Whilst many people are intimidated by the thought of fasting, associating it with long periods of feeling starving and restricting yourself, this doesn’t have to be the case.
What Is Intermittent Fasting?
To put it simply, intermittent fasting is a popular health and fitness trend, or rather practise, that involves alternating between periods of fasting, and periods of eating. Despite common misinterpretations, periods of fasting don’t need to be hugely extensive, in fact, the most popular form of fasting is known as the 16/8 method, which involves fasting for 16 hours and eating within an 8–hour window. The good news is, the fasting period includes the time that you spend sleeping, so you can spend time reaping the benefits without having to put in any effort!
Another misconception is that intermittent fasting involves eating next to nothing. Whilst some people choose to skip meals (most commonly breakfast), many other people continue to eat their usual 3 meals a day, but during a smaller time frame.
Benefits Of Intermittent Fasting
Intermittent fasting has number of benefits, from the way your thinking adjusts to the way your body behaves. Fasting for a certain number of hours during the day is a good way to practice self-control and the ability to resist temptation, skills which are transferrable to many other aspects of life. It is also known to be incredibly good for your digestion, proving to be beneficial to people who suffer with issues including regular bloating and IBS.
Additionally, if you want to lose weight, intermittent fasting may be able to offer a helping hand. As there are certain hours during the day that you won’t be eating, there is less scope for constant picking and snacking throughout the day. Fasting allows for the body to undergo a cleanse and burn fat whilst doing so, with studies showing that amongst weight loss, other benefits include the improvement of metabolic health and even protection against diseases.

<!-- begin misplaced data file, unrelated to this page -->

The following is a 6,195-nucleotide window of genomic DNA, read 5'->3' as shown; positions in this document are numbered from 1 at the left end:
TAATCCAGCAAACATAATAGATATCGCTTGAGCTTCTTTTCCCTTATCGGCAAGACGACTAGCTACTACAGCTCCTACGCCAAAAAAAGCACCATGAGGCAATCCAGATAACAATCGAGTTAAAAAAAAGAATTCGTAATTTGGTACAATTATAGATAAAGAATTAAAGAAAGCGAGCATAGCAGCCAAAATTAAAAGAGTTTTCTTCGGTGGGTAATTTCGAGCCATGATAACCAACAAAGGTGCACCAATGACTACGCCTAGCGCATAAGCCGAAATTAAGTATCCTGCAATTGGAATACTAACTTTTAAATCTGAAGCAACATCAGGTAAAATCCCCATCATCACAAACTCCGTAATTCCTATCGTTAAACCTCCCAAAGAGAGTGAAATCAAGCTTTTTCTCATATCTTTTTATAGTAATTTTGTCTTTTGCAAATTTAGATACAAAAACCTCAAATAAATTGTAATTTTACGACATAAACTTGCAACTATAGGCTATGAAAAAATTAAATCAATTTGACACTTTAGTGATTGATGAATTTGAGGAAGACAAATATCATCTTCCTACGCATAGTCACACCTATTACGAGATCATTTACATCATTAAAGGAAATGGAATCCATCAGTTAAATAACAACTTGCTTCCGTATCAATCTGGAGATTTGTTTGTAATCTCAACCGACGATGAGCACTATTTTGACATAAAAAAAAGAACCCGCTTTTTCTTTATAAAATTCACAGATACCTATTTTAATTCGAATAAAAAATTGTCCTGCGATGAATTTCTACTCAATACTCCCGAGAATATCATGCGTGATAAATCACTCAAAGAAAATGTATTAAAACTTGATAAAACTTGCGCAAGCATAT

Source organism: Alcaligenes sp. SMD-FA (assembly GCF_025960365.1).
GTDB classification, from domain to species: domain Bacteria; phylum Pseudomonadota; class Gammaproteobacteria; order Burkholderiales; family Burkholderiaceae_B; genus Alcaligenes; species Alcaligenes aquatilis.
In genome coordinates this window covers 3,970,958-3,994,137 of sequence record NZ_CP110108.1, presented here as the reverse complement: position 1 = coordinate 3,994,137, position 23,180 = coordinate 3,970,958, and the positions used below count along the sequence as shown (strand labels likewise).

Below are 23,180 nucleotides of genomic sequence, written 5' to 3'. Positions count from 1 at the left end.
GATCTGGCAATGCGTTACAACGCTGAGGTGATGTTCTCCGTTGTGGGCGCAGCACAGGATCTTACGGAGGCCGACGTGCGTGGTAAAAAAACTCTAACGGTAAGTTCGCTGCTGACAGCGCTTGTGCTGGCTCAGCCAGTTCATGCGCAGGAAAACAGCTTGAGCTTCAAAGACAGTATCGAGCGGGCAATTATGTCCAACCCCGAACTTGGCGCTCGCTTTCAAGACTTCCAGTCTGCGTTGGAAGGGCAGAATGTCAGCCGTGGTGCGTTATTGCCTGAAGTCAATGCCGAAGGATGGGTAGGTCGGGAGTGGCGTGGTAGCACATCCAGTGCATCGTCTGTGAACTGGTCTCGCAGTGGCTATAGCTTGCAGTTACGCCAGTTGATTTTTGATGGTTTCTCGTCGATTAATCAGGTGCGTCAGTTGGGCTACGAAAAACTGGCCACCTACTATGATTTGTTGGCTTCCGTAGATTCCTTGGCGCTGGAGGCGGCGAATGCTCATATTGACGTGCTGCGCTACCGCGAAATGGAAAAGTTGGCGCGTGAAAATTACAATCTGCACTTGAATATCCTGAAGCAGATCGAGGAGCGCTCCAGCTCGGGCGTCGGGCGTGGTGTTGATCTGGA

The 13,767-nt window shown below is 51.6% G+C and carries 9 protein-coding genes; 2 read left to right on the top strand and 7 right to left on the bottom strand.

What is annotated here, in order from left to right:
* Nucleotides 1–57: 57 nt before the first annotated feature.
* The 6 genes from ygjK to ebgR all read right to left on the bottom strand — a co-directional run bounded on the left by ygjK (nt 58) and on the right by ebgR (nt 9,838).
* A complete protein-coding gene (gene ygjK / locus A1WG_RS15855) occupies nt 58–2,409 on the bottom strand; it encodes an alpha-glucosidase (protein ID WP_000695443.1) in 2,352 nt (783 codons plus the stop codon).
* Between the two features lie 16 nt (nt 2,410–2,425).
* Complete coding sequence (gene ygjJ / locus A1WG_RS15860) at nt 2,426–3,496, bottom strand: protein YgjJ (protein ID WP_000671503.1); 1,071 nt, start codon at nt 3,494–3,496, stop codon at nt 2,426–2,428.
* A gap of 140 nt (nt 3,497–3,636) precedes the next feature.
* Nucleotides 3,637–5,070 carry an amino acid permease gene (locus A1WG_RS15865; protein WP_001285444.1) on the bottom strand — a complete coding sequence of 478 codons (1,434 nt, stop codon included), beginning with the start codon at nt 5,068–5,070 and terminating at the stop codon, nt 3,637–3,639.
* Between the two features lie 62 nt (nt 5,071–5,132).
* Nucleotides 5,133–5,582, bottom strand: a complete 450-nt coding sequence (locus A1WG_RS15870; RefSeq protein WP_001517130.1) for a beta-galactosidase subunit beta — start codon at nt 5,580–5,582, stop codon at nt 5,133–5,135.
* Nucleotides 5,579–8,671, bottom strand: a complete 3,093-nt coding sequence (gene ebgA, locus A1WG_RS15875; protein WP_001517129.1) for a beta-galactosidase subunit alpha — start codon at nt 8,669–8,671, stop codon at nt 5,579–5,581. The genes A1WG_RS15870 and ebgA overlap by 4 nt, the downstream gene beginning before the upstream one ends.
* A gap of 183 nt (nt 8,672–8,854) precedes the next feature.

Fasting may be difficult at first as you get used to not eating whenever you fancy it, but many report feeling better after giving it a go and even say that they have more energy. After all, it’s not like our bodies aren’t capable of fasting, we are naturally prone to do so when ill, would historically only eat when food was available and many religions fast periodically.
Intermittent fasting may actually be easier than you first thought, as although you won’t be able to eat during fasting periods, you can still consume non-caloric drinks including water and black coffee/tea. In addition, there are also apps that can help including ‘Zero’, which can track fasting periods as well as your weight and how you are feeling, allowing you to gradually reduce your eating window with ease.
Have you tried intermittent fasting? If so we’d love to hear about your experience!